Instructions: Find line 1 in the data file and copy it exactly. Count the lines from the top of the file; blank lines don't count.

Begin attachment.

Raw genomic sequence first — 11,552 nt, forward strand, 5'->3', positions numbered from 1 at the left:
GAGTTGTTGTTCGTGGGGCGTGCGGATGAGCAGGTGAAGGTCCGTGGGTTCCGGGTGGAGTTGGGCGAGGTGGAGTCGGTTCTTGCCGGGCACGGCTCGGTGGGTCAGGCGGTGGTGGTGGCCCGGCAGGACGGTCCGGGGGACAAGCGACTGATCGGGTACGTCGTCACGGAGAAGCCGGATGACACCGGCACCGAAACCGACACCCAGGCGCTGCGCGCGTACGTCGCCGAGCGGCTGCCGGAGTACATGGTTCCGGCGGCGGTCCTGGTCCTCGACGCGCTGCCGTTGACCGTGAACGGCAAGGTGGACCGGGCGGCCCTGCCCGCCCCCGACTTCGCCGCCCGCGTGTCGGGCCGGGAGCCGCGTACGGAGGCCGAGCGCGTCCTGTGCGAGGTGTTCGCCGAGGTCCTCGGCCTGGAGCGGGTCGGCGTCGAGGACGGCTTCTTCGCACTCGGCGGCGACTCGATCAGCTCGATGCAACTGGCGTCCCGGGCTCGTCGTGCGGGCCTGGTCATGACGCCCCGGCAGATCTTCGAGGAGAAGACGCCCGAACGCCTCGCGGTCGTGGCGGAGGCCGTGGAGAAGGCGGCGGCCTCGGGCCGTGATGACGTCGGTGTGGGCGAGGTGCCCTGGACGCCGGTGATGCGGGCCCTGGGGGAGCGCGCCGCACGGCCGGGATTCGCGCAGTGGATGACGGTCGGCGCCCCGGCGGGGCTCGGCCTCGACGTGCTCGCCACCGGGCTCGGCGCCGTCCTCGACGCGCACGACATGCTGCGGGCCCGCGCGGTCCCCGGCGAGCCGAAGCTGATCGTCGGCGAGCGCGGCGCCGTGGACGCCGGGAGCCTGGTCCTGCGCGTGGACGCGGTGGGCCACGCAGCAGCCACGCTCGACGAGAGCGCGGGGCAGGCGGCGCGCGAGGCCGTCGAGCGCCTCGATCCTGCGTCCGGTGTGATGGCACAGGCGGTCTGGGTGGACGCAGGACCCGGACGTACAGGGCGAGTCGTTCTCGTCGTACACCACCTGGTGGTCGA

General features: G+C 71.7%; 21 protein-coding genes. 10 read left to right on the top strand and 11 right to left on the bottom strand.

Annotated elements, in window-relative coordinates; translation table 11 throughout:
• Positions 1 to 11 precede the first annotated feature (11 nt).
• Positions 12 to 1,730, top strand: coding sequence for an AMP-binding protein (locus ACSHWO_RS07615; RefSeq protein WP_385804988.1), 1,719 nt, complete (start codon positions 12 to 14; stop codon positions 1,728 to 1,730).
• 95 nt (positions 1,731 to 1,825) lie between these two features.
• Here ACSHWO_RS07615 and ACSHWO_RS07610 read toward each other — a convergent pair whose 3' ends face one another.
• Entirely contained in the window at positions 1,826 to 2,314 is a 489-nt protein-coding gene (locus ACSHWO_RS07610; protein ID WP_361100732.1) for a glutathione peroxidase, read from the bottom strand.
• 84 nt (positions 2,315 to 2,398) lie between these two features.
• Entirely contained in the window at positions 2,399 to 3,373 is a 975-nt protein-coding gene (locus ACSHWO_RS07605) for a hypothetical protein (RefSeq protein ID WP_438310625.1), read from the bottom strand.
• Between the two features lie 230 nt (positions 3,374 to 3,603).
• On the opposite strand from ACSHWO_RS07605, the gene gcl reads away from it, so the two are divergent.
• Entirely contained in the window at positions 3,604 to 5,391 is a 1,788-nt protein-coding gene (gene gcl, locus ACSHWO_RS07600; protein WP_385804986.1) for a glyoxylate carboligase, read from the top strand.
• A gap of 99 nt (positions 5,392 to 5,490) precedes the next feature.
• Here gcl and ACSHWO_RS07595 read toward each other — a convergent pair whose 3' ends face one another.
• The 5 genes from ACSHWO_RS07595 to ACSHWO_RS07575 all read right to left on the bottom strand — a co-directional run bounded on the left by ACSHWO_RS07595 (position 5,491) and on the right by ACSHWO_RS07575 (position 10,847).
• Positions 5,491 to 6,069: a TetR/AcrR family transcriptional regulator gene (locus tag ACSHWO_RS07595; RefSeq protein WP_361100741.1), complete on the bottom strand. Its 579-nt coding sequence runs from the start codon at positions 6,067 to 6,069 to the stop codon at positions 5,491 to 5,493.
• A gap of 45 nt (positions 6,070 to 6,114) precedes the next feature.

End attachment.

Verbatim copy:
Raw genomic sequence first — 11,552 nt, forward strand, 5'->3', positions numbered from 1 at the left: